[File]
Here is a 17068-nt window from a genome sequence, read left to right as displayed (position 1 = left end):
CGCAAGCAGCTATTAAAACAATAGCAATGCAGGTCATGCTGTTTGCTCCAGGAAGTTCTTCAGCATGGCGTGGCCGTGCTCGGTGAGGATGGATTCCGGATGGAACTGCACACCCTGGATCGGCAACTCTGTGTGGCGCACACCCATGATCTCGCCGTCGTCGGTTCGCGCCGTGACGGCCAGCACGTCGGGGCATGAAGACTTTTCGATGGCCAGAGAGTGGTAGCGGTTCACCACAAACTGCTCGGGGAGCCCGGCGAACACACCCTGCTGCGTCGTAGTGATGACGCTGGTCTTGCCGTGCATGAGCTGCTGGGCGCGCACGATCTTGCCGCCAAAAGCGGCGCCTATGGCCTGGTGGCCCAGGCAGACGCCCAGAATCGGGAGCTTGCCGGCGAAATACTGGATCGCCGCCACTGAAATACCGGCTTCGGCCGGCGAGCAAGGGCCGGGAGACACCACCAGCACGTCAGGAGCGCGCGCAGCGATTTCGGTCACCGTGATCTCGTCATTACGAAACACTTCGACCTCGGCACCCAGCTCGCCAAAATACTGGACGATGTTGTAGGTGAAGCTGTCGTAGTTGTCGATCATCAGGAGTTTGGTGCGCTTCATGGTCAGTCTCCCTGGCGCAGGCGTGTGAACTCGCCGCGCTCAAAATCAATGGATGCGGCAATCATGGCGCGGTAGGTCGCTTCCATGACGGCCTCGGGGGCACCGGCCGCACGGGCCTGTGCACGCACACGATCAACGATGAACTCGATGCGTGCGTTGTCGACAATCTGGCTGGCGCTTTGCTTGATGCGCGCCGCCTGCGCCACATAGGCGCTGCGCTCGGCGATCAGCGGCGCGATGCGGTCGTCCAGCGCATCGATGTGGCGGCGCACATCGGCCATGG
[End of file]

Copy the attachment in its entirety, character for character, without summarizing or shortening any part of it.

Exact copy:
Here is a 17068-nt window from a genome sequence, read left to right as displayed (position 1 = left end):
CGCAAGCAGCTATTAAAACAATAGCAATGCAGGTCATGCTGTTTGCTCCAGGAAGTTCTTCAGCATGGCGTGGCCGTGCTCGGTGAGGATGGATTCCGGATGGAACTGCACACCCTGGATCGGCAACTCTGTGTGGCGCACACCCATGATCTCGCCGTCGTCGGTTCGCGCCGTGACGGCCAGCACGTCGGGGCATGAAGACTTTTCGATGGCCAGAGAGTGGTAGCGGTTCACCACAAACTGCTCGGGGAGCCCGGCGAACACACCCTGCTGCGTCGTAGTGATGACGCTGGTCTTGCCGTGCATGAGCTGCTGGGCGCGCACGATCTTGCCGCCAAAAGCGGCGCCTATGGCCTGGTGGCCCAGGCAGACGCCCAGAATCGGGAGCTTGCCGGCGAAATACTGGATCGCCGCCACTGAAATACCGGCTTCGGCCGGCGAGCAAGGGCCGGGAGACACCACCAGCACGTCAGGAGCGCGCGCAGCGATTTCGGTCACCGTGATCTCGTCATTACGAAACACTTCGACCTCGGCACCCAGCTCGCCAAAATACTGGACGATGTTGTAGGTGAAGCTGTCGTAGTTGTCGATCATCAGGAGTTTGGTGCGCTTCATGGTCAGTCTCCCTGGCGCAGGCGTGTGAACTCGCCGCGCTCAAAATCAATGGATGCGGCAATCATGGCGCGGTAGGTCGCTTCCATGACGGCCTCGGGGGCACCGGCCGCACGGGCCTGTGCACGCACACGATCAACGATGAACTCGATGCGTGCGTTGTCGACAATCTGGCTGGCGCTTTGCTTGATGCGCGCCGCCTGCGCCACATAGGCGCTGCGCTCGGCGATCAGCGGCGCGATGCGGTCGTCCAGCGCATCGATGTGGCGGCGCACATCGGCCATGG